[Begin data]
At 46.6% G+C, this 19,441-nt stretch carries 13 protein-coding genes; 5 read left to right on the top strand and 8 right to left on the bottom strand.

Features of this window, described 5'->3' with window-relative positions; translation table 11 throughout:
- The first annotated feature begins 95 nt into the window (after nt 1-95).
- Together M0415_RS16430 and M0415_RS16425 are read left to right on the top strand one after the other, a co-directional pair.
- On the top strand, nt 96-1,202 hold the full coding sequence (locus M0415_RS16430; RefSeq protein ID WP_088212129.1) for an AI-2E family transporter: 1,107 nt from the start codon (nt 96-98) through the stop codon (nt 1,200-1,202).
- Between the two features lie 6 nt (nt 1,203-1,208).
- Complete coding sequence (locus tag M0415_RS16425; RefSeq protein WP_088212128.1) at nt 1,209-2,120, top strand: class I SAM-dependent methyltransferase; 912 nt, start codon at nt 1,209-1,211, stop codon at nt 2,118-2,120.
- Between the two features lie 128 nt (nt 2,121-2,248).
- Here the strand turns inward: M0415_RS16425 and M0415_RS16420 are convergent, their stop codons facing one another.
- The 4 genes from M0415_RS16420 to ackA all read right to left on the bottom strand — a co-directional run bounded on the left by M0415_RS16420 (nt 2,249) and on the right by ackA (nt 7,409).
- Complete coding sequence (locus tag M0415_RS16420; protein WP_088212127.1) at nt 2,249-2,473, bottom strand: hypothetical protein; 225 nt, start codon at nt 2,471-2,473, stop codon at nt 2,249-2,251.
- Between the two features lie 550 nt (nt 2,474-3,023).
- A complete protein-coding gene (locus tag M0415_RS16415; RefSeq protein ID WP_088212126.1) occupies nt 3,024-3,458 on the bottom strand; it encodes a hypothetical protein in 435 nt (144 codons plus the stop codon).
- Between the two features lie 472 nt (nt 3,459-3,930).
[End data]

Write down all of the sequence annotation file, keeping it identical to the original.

At 46.6% G+C, this 19,441-nt stretch carries 13 protein-coding genes; 5 read left to right on the top strand and 8 right to left on the bottom strand.

Features of this window, described 5'->3' with window-relative positions; translation table 11 throughout:
- The first annotated feature begins 95 nt into the window (after nt 1-95).
- Together M0415_RS16430 and M0415_RS16425 are read left to right on the top strand one after the other, a co-directional pair.
- On the top strand, nt 96-1,202 hold the full coding sequence (locus M0415_RS16430; RefSeq protein ID WP_088212129.1) for an AI-2E family transporter: 1,107 nt from the start codon (nt 96-98) through the stop codon (nt 1,200-1,202).
- Between the two features lie 6 nt (nt 1,203-1,208).
- Complete coding sequence (locus tag M0415_RS16425; RefSeq protein WP_088212128.1) at nt 1,209-2,120, top strand: class I SAM-dependent methyltransferase; 912 nt, start codon at nt 1,209-1,211, stop codon at nt 2,118-2,120.
- Between the two features lie 128 nt (nt 2,121-2,248).
- Here the strand turns inward: M0415_RS16425 and M0415_RS16420 are convergent, their stop codons facing one another.
- The 4 genes from M0415_RS16420 to ackA all read right to left on the bottom strand — a co-directional run bounded on the left by M0415_RS16420 (nt 2,249) and on the right by ackA (nt 7,409).
- Complete coding sequence (locus tag M0415_RS16420; protein WP_088212127.1) at nt 2,249-2,473, bottom strand: hypothetical protein; 225 nt, start codon at nt 2,471-2,473, stop codon at nt 2,249-2,251.
- Between the two features lie 550 nt (nt 2,474-3,023).
- A complete protein-coding gene (locus tag M0415_RS16415; RefSeq protein ID WP_088212126.1) occupies nt 3,024-3,458 on the bottom strand; it encodes a hypothetical protein in 435 nt (144 codons plus the stop codon).
- Between the two features lie 472 nt (nt 3,459-3,930).